Creosote oil (coal tar)

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A brownish oil with a phenolic odor obtained from the distillation of Coal tar. Creosote contains Cresol and other phenolic compounds with approximately 12 to 14% Anthracene. Prior to World War I, anthraquinone dyestuffs were prepared from the anthracene in creosote. Creosote has also been used as an Insecticide, Fungicide, Biocide, and Disinfectant. It is a common wood preservative for railroad ties, telephone poles, marine pilings, and shingles.

Creosote is on the ILFI Red list of building materials.

Synonyms and Related Terms

creosota (Esp.); créosote (Fr.); creosote oil; liquid pitch oil; tar oil; dead oil of coal tar; heavy oil; anthracene oil


  • Flammable. Flash point >93 C (>200 F).
  • Suspected carcinogen. Irritating to skin, eyes and nose. Inhalation or ingestion of high quantities may be toxic.
  • Bartoline: SDS

Physical and Chemical Properties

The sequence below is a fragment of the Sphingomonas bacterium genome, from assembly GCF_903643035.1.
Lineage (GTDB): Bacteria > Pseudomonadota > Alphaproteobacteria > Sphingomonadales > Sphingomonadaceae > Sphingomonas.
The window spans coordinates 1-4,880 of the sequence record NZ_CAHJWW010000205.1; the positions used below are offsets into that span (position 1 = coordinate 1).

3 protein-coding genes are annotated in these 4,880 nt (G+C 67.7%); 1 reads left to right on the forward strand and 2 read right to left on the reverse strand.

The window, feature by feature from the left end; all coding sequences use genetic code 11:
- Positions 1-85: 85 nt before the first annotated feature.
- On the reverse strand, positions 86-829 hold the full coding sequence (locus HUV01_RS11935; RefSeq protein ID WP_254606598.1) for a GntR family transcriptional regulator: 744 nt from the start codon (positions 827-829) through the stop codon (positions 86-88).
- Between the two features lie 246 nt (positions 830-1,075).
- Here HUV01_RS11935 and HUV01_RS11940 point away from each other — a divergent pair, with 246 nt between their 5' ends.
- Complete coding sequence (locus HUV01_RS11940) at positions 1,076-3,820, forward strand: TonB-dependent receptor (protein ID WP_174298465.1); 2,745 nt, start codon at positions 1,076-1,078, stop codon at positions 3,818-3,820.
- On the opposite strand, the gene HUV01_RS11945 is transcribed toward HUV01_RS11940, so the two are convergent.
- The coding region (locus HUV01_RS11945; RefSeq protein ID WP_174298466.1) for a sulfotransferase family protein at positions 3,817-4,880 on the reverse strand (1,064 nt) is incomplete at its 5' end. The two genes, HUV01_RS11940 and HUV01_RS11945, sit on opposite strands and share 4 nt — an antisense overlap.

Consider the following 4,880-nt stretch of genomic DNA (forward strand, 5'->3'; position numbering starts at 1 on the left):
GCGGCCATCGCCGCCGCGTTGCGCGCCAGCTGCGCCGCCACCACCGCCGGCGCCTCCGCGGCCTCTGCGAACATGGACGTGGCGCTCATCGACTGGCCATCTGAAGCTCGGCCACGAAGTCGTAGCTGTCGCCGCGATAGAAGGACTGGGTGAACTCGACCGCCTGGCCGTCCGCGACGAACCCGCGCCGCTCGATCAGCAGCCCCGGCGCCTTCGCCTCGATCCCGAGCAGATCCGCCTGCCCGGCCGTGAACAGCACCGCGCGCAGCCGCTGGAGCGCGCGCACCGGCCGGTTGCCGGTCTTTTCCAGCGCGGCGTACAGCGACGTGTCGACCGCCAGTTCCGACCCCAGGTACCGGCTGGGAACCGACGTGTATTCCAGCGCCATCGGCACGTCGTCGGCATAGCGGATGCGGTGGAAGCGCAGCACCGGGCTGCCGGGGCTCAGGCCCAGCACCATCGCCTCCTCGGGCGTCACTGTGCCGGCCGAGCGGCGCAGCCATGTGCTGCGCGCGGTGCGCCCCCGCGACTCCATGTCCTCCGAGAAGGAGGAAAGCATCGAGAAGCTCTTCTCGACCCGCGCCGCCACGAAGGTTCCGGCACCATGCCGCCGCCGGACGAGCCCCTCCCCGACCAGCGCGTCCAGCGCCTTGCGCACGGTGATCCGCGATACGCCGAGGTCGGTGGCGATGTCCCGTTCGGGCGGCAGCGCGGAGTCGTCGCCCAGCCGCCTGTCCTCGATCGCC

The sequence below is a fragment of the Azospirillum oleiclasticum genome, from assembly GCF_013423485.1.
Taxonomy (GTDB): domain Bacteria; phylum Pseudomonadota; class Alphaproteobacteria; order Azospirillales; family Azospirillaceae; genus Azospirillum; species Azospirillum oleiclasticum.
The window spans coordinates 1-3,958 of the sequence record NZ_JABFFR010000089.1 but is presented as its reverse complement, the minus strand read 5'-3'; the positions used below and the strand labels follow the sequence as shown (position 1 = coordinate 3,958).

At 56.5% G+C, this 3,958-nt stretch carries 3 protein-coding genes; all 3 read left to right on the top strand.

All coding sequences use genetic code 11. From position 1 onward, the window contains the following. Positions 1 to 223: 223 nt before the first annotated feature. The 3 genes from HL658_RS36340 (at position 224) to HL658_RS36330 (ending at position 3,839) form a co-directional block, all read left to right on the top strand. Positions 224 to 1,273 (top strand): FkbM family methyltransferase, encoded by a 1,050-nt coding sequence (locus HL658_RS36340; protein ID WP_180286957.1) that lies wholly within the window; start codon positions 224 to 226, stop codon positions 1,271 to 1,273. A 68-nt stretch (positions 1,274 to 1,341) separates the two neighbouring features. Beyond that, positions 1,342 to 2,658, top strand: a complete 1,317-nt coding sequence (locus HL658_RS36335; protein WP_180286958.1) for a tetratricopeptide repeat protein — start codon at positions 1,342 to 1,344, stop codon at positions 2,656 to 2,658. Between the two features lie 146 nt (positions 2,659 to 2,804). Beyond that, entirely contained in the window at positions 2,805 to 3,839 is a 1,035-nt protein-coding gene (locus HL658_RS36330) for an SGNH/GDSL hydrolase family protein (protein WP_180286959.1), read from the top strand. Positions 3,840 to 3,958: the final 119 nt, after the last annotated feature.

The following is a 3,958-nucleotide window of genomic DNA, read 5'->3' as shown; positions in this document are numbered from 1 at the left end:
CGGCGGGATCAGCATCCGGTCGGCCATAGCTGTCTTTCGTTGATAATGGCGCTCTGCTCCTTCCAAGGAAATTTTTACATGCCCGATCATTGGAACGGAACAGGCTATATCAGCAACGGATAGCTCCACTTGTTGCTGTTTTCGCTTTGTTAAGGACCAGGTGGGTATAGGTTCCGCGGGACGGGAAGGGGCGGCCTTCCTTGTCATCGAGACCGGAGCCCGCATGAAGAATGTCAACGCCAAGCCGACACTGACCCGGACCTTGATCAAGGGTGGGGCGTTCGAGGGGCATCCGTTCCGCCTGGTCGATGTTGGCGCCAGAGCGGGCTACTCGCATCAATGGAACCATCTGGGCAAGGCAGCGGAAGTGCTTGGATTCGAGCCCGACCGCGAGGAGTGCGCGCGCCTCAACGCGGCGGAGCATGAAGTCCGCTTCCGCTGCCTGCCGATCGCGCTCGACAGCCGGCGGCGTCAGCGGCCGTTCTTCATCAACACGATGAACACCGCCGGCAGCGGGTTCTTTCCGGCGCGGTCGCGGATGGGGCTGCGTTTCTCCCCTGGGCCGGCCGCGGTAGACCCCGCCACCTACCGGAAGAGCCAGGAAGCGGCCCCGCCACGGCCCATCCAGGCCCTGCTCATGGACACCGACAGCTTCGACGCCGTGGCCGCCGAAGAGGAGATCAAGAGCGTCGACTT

Soluble in ethanol, benzene and toluene. Insoluble in water.

Density 1.050 g/ml
Boiling Point 200-400 C

Resources and Citations

  • G.S.Brady, Materials Handbook, McGraw-Hill Book Co., New York, 1971 Comment: p. 250
  • Hermann Kuhn, Conservation and Restoration of Works of Art and Antiquities, Butterworths, London, 1986
  • Susan E. Schur, Conservation Terminology: A review of Past & Current Nomenclature of Materials, Technology and Conservation, Spring (p.34-39); Summer (p.35-38); Fall (p.25-36), 1985
  • Dictionary of Building Preservation, Ward Bucher, ed., John Wiley & Sons, Inc., New York City, 1996
  • Van Nostrand's Scientific Encyclopedia, Douglas M. Considine (ed.), Van Nostrand Reinhold, New York, 1976
  • Random House, Webster's Encyclopedic Unabridged Dictionary of the English Language, Grammercy Book, New York, 1997
  • Wikipedia: (Accessed Jan. 15, 2006)